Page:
It is a hard lesson to learn – but your customers are not your exclusive property. Your most responsive individuals can usually be found on a number of other business’ customer lists… and they are asking him or her for money.
A customer file is not truly homogenous It consists of current customers, old customers, former customers, dead customers… in effect cells of customers with distinctly different characteristics. And you need to differentiate between them – and cultivate them differently.
Performance Marketing Pitfall #7
In the building of a customer database in any ecommerce field, only the rare marketer is foresighted enough to recognize the need to record every customer by source and type and number of products bought. Those that do can do a splendid job of upselling, cross-selling, personalizing the messaging and increasing the overall effectiveness by way of segmentation.
Those that do not, are destined to repeat the same waste in prospecting over and over again or experience the cost of going back to original records to find out.
Performance Marketing Pitfall #8
Choosing a product that has not been tested. If I had $5 very entrepreneur who has approached me seeking assistance in launching a “revolutionary” invention, I could retire. Simply said, there is no getting around the fact that consumers only purchase things that they want.
As a result, anything you sell must be genuinely appealing. Products that are really innovative and new are unlikely to be successful. What appears to work much better are classic, tried-and-true product concepts that have been given a new twist.
Performance Marketing Pitfall #9
There is no persuasive offer to be found in the promotional piece. Some marketers are just unwilling to make a deal that is better than the standard one. In technical terms, the price represents an offer. However, pure discounting is a sloppy offer.
Over 100 time-tested offers are available for you to select from, each of which is more potent than your price – a free trial, a powerful guarantee, payment methods, add-ons, you name it – and any of them is more powerful than your discounted price.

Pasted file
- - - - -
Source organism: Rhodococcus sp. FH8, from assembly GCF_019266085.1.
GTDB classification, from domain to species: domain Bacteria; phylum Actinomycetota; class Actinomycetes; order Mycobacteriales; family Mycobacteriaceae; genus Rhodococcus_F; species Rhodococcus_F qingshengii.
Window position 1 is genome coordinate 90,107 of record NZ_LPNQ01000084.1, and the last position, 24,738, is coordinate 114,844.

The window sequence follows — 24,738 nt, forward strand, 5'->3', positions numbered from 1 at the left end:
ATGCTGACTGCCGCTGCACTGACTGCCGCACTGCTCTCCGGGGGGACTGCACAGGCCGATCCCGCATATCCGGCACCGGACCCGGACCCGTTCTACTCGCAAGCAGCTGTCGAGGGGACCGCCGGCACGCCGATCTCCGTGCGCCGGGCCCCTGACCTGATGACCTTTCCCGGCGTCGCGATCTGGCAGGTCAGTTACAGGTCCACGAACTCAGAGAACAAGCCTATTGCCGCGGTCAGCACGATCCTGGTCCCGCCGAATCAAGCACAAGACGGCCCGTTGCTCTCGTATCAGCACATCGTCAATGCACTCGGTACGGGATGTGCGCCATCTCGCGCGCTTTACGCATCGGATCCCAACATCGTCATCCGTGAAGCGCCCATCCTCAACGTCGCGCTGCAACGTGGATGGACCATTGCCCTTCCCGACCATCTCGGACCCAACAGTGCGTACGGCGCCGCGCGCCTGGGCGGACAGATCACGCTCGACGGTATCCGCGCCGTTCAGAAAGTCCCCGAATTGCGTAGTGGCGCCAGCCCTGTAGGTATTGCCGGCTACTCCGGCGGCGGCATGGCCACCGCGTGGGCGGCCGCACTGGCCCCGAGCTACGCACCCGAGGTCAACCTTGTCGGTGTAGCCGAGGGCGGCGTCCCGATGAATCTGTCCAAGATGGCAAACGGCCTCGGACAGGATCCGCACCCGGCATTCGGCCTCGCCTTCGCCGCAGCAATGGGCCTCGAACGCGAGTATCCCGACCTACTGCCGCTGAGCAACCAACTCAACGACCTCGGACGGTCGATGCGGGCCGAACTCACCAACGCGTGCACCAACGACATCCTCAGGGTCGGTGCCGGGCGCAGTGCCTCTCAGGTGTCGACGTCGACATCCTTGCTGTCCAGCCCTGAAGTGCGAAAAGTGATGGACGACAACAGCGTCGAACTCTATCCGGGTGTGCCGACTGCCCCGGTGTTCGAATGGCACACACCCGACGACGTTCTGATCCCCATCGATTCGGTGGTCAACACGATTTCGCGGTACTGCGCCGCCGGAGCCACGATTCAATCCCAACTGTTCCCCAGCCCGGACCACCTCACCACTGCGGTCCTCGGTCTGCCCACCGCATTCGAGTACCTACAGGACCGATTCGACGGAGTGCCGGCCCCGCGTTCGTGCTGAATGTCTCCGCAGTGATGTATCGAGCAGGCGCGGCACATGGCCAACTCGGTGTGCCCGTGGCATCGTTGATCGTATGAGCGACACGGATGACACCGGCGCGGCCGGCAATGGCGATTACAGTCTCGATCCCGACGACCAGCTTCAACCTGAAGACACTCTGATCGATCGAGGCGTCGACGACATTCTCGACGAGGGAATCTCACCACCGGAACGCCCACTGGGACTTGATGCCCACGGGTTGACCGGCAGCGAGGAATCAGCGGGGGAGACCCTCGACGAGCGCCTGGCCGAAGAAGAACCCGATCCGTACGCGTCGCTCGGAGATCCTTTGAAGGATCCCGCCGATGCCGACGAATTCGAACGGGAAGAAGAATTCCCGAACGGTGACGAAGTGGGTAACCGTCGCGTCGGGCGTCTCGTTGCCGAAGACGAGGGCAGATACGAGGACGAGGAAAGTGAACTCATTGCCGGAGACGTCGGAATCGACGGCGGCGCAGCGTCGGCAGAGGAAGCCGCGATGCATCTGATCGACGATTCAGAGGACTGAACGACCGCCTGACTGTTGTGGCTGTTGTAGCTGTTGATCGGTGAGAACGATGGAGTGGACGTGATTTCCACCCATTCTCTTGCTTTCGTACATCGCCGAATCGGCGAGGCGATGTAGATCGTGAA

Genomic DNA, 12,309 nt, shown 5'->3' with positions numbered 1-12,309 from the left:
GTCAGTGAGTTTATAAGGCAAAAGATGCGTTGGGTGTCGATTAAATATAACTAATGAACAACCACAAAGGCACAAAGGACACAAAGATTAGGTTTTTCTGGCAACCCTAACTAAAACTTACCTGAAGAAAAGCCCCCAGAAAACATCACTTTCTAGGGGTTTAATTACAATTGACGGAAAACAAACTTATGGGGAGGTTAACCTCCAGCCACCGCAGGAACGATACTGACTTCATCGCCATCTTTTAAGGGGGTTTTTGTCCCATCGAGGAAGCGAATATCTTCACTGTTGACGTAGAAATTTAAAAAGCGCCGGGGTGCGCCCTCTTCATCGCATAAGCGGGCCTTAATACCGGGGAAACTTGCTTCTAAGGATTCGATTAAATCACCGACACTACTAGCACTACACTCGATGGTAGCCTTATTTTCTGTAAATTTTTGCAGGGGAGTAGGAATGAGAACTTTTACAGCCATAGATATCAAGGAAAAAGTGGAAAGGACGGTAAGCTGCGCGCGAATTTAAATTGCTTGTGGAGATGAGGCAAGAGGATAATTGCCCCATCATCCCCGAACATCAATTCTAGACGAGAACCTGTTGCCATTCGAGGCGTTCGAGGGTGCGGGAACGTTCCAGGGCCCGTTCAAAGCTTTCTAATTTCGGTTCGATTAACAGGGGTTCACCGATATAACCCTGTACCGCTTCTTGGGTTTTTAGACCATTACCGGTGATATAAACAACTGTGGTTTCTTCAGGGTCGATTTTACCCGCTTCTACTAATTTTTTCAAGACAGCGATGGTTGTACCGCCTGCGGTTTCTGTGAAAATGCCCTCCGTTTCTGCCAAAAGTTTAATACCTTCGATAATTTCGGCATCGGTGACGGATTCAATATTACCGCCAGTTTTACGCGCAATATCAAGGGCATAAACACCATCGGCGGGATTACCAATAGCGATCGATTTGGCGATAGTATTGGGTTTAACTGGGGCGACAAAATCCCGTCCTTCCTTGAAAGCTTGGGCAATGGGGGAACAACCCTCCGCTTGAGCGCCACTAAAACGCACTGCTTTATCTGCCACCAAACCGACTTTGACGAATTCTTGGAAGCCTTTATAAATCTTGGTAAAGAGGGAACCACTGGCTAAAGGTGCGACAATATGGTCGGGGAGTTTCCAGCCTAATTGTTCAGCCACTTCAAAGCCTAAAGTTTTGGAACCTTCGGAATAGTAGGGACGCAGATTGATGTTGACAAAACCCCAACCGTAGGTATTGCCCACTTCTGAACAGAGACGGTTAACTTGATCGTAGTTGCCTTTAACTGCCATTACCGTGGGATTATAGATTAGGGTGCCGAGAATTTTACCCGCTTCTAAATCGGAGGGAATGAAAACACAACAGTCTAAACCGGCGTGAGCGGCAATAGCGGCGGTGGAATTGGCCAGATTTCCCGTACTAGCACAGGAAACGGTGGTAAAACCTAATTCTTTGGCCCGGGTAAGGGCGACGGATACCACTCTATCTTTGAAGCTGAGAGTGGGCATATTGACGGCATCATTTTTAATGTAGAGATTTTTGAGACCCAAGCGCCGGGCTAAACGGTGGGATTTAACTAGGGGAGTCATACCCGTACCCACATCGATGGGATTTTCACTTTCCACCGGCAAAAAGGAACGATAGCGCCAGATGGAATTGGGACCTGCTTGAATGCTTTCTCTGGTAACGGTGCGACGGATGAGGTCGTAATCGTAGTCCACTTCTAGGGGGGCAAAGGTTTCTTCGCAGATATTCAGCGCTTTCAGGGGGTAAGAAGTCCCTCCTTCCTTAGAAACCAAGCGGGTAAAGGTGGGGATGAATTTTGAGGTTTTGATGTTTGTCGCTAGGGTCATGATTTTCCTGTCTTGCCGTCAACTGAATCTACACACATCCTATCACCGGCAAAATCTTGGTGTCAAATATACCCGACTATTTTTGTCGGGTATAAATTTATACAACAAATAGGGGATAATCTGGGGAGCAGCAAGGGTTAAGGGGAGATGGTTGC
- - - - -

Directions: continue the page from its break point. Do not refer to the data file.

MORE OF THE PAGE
Performance Marketing Pitfall #10
Getting confined to a single medium. In the same way that certain plants do better in one climate than another, some products do better in some media than others, depending on the product. However, this is not a justification for neglecting other forms of media.
Breaking out of your normal routine and experimenting with new ideas is the true goal here. If Facebook advertisements are effective, that is fantastic. But what about email? Or print magazines and direct mail? How about radio? It is not the media that are the problem. Selling is.
Performance Marketing Pitfall #11
Failure to adequately educate your call center (or use it at all). It is tough to make progress when your call center is not doing its job properly. In addition to taking orders on time and being somewhat informed about the offer, they must also execute the proper upselling and cross-selling, gather tracking information, or do other fundamental tasks.
Performance Marketing Pitfall #12
Leading prospects to your usual ecommerce page with numerous products vying for his or her attention. In order for them to take advantage of your offer, it is critical that you direct them to an exclusive landing page dedicated to that offer – and nothing else.
For many businesses, this involves developing a separate, dedicated web site with a URL that is easy to remember and type. Although it is easier to direct visitors to your usual product description page, they will be on their own to keep focus on the product they are looking for, and you will lose the majority of them as a result of their lack of concentration.
Performance Marketing Pitfall #13
“The usual response in performance marketing is 2 percent.” This is nothing but errant nonsense. Five major factors influence response:
- Copy. The words you use.
- Format & Design. The “dress” your copy comes in.
- Offer. The theme your copy, format and design, attempts to convey.
- Timing. The period in which your campaign is received.
- Traffic source or database segment / list. The market or market segment you are seeking to get your message to.
Two percent can be fabulous for one offer, and close to a disaster on another. Offers can vary by 300 percent; traffic sources by 1,000 percent… which underlines two answers to every direct response question:
- “It depends.”
- “Test and find out.” (For every performance marketer who tests too much, there are 999 who do not test enough.)
This is something I have preached a thousand times: avoid making mistakes before attempting to achieve greatness.
Although that can be interpreted as bitter, I choose to think of it as inspirational instead. It demonstrates to me that you do not have to be a visionary in order to succeed, and that almost anyone, with appropriate education, can be successful in selling a product or service to others.